Staying the Course on Education Reform
by Dr. Terry Bergeson
Washington's public schools are in the midst of a sweeping transformation.
We are raising the bar for students, teachers and administrators, demanding more achievement and accountability from everyone involved in public education. And we're in it for the long haul.
This is a journey the state embarked on in 1993 when the Commission on Student Learning was created. As a result of their work, the state Legislature adopted four student learning goals deemed critical to students' success in the 21st century. Every student must be able to:
€ Read with comprehension, write with skill and communicate effectively.
€ Know and apply the core concepts and principles of mathematics, social, physical and life sciences; civics and history; geography; arts, health and fitness.
€ Think analytically, logically and creatively.
€ Understand the link between education and the work world.
For the most part, the public has supported these new rigorous standards. Still, change is difficult and concerns have surfaced from some quarters. Much of the controversy surrounding education reform centers on the WASL standardized tests given to fourth, seventh and tenth graders. Some teachers fear the tests will distort the classroom learning experience, that they will have to "teach to the test." Parents may worry that their child will not pass the tests, will suffer undue stress or fail to graduate on schedule.
These are legitimate concerns, but it's important to remember that the WASL is not an end in itself, but rather one means of measuring progress towards our goal of ensuring that all children graduate with a diploma that truly prepares them for the 21st century.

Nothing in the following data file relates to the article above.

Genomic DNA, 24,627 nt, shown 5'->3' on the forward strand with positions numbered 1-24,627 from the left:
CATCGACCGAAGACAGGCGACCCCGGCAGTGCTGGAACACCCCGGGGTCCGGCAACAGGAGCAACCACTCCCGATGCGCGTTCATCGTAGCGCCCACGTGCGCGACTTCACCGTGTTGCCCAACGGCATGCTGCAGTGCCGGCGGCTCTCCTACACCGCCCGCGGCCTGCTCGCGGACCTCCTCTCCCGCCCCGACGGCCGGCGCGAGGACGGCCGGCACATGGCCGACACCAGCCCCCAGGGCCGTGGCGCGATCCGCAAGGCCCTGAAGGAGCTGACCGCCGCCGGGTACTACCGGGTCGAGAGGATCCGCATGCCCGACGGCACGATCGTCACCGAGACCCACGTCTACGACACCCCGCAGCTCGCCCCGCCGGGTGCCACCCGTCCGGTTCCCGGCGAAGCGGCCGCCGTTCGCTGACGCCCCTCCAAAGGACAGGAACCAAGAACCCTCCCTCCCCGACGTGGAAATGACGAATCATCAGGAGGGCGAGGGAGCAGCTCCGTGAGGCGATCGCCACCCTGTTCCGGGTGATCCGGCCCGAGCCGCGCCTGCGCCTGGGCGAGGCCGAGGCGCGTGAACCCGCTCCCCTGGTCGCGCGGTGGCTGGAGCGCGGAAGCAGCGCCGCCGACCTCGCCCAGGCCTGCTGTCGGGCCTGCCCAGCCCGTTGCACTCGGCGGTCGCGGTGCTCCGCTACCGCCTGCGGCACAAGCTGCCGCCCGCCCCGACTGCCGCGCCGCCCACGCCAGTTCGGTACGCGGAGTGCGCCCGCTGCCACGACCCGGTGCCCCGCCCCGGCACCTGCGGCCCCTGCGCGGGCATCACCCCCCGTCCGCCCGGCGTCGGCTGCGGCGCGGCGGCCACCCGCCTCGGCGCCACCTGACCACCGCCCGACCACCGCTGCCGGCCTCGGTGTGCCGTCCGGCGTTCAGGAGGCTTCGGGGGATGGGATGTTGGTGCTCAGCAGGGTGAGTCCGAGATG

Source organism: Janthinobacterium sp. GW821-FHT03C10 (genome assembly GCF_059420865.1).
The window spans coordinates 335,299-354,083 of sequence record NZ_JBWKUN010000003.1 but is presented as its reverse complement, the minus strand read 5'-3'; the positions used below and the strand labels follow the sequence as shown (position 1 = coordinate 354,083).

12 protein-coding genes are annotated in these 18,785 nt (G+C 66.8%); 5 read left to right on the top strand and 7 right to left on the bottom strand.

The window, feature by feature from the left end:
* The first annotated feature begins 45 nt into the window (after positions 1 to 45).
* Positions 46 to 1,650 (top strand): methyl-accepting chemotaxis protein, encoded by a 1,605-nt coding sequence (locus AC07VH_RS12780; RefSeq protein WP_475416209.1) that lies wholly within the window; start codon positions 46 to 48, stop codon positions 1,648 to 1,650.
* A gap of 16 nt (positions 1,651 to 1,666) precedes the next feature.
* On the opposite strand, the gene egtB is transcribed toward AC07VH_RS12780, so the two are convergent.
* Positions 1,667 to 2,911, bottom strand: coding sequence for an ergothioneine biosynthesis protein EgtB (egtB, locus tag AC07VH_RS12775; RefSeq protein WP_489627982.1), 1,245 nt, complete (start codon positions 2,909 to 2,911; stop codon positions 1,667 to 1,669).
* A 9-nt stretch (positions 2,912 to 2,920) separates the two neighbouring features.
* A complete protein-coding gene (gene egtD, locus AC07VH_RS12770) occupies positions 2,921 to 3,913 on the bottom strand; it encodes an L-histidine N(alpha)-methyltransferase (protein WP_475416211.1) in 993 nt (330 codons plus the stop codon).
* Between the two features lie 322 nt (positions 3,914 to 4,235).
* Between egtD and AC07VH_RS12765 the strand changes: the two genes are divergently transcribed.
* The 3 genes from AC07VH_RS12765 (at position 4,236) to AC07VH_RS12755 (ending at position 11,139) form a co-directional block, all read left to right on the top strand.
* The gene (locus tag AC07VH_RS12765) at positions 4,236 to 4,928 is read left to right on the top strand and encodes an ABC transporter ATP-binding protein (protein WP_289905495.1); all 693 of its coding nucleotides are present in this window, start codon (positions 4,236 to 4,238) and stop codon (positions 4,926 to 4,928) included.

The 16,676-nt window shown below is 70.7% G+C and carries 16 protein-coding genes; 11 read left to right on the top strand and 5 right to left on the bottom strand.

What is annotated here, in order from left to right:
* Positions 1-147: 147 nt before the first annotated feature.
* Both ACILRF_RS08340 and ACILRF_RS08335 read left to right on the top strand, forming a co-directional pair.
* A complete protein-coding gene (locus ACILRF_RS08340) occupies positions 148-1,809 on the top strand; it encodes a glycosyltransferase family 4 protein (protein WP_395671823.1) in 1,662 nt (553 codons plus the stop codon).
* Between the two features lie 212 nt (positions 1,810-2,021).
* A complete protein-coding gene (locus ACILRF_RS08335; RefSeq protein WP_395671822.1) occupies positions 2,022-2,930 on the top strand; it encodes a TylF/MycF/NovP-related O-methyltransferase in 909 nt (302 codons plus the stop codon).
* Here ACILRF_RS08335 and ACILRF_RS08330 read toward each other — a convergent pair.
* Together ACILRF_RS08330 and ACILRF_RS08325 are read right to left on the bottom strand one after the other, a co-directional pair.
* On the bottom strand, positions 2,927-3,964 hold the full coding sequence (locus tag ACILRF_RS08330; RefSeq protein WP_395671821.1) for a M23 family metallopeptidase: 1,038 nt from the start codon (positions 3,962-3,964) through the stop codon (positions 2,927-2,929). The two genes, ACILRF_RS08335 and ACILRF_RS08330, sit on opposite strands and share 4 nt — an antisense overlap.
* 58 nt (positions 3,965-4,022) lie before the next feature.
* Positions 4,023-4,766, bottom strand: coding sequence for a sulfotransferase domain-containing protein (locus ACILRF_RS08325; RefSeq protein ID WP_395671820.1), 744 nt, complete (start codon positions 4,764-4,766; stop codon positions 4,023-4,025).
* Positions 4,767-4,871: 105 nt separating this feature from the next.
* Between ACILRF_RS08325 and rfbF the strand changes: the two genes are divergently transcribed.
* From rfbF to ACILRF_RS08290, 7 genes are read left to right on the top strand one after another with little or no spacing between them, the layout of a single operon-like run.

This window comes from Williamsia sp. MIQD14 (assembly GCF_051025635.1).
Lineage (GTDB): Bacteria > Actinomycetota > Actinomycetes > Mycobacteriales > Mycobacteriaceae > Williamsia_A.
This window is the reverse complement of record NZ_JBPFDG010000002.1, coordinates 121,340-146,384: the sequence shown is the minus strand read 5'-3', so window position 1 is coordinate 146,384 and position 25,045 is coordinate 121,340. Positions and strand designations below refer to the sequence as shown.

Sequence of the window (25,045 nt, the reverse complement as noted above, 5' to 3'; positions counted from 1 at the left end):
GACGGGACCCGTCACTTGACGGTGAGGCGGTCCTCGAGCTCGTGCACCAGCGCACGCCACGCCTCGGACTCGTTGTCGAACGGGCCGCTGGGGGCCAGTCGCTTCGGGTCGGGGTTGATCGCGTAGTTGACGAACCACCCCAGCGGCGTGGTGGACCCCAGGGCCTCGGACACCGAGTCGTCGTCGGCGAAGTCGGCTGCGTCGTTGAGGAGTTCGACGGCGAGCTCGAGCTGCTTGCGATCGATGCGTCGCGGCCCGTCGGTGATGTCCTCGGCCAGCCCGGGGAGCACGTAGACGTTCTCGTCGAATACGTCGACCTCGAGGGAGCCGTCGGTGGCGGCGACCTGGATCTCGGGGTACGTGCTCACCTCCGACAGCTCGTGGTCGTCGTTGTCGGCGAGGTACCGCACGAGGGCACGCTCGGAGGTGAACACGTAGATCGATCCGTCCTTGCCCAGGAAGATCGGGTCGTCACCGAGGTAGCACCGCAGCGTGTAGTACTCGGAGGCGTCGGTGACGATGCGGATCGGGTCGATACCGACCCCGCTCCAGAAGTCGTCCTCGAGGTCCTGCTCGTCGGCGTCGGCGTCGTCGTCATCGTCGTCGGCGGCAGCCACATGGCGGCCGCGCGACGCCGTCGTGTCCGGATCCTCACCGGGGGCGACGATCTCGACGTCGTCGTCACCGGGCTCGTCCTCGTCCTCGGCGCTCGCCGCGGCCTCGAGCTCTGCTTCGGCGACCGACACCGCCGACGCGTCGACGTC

And students are making progress. In the most recent WASL results released in September 1999, reading and math scores rose for all grades and all race and gender groups, with one exception ‹ 7th grade girls whose reading scores dropped slightly.
The number of students achieving at the highest levels rose, while the number of students at the lowest levels declined. Students are also scoring higher on the SAT and ACT tests, as well as the Iowa Test of Basic Skills.
But we still have a way to go in helping all students meet the new learning goals. While test scores are improving among all racial and ethnic groups, significant achievement gaps persist among minority groups. We need to close those gaps.
We've done a good job concentrating on the elementary school grades in the last few years and we've seen student achievement rise as a result. Now we must also focus on middle schools so that these students can make similar strides.
No matter what the grade level, ultimately the success of education reform hinges on the quality of classroom instruction. We must do a better job of recruiting and developing the highest quality teachers. If we are to hold teachers and principals accountable for results, they need intensive support to better understand how to use assessment results to improve teaching and learning.
My budget proposal for the 2001-03 biennium addresses these issues by focusing on programs that will transform the teaching profession, help struggling schools and provide equitable access to technology for all school districts.
We recognize that the Legislature has difficult choices to make this session. But the people of Washington clearly voiced their priorities last November when they approved two education initiatives ‹ one providing more money to improve local schools and the other establishing cost-of-living raises for teachers. Voters did not want the Legislature to use this new funding as an excuse to cut the education budget in other places. In fact, Initiative 728 expressly stated: "It is the intent of the people that existing state funding for education, including all sources of funding, shall not be reduced, supplanted, or otherwise adversely impacted by appropriations or expenditures from the student achievement fund created in the RCW or the education construction fund."
We need to keep moving forward with education reform, despite the fact that it may not always be easy. Our kids deserve no less.
Dr. Bergeson is the state's school superintendent.